Recently, I stepped on this question that is about an allegedly faulty CAN transceiver code. After reading the question, I figured out that the user might be wrong in his way to verify that his code in working. He is testing the bus physically, with an oscilloscope. Considering this I was confident that the error was not in the code but in the measuring procedure, thus I asked him a hardware detail for the measuring. I was right and now I wonder how the question should handled:

  • By answering the question by specifying what he forgot and how to correct it. But then it is off topic as it is a hardware solution. Moreover, his code could be wrong on top of that. But to mitigate the previous, he made a really common mistake and it is likely that the persons who would search this question en SO made the same mistake.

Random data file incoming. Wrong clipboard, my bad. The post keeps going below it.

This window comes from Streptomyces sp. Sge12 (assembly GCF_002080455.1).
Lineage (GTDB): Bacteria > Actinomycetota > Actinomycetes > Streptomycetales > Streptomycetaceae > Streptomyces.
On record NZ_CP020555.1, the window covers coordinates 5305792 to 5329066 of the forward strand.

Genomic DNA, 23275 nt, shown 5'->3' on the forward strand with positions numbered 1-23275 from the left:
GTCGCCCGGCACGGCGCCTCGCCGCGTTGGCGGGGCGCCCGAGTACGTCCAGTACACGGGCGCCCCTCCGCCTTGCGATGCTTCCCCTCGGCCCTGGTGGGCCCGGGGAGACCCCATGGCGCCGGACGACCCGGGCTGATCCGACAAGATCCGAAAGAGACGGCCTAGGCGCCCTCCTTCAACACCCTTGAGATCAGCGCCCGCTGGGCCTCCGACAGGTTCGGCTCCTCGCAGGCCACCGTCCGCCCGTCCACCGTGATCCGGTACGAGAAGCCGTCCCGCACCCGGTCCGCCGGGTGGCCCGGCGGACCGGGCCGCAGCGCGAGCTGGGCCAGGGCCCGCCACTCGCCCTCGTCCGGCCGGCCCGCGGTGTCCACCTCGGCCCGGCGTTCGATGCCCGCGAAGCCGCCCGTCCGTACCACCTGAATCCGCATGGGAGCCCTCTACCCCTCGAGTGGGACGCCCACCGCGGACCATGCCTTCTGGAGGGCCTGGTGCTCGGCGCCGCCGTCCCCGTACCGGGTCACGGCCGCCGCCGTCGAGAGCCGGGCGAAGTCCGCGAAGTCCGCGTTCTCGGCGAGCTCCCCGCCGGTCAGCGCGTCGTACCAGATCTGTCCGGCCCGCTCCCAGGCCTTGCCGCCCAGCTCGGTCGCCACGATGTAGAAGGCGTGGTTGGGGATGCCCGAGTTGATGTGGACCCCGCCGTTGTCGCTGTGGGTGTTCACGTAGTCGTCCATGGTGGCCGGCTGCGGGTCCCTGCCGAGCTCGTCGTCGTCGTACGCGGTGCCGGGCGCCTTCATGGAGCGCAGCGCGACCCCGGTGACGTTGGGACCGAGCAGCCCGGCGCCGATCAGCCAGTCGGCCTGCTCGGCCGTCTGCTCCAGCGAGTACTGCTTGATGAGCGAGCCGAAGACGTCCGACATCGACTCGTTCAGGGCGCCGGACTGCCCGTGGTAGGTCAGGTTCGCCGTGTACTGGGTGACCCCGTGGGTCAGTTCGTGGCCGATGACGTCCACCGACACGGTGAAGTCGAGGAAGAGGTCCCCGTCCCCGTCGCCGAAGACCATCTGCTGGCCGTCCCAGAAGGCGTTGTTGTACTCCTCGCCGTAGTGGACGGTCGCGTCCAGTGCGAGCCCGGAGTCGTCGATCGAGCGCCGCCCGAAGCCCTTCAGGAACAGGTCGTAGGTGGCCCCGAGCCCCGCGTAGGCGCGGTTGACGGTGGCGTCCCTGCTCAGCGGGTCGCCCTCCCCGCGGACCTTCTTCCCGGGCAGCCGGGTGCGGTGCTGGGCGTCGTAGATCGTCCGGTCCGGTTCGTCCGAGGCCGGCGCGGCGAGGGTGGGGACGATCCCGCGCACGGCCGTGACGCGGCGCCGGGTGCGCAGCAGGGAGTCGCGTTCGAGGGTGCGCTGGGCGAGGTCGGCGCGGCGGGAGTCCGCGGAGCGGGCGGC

• By writing the solution into the comments section

  • 15
    If you're pretty sure it's a good question but the answer lies in the hardware, there's a third option. Modflag the question, and ask for it to be migrated to a site where it is on-topic (Electrical Engineering I guess), then answer it. Be sure to thoroughly check if it's on-topic there before modflagging. Writing full working answers in the comment section is never OK imo.
    – Erik A
    Jun 28 '19 at 7:36
  • 3
    It'd probably be better if the OP lets go of this version of the question, finds a place more suitable for his problems and then asks a new question that is actually aimed at that target audience. The direction the comments have taken make it clear that this question is not for Stack Overflow
    – Gimby
    Jun 28 '19 at 7:40
  • 10
    I think that if it is a software question that receives a hardware answer, it should stay in a software SE; that's where people will be searching if they're having the same issue. Jun 28 '19 at 16:26

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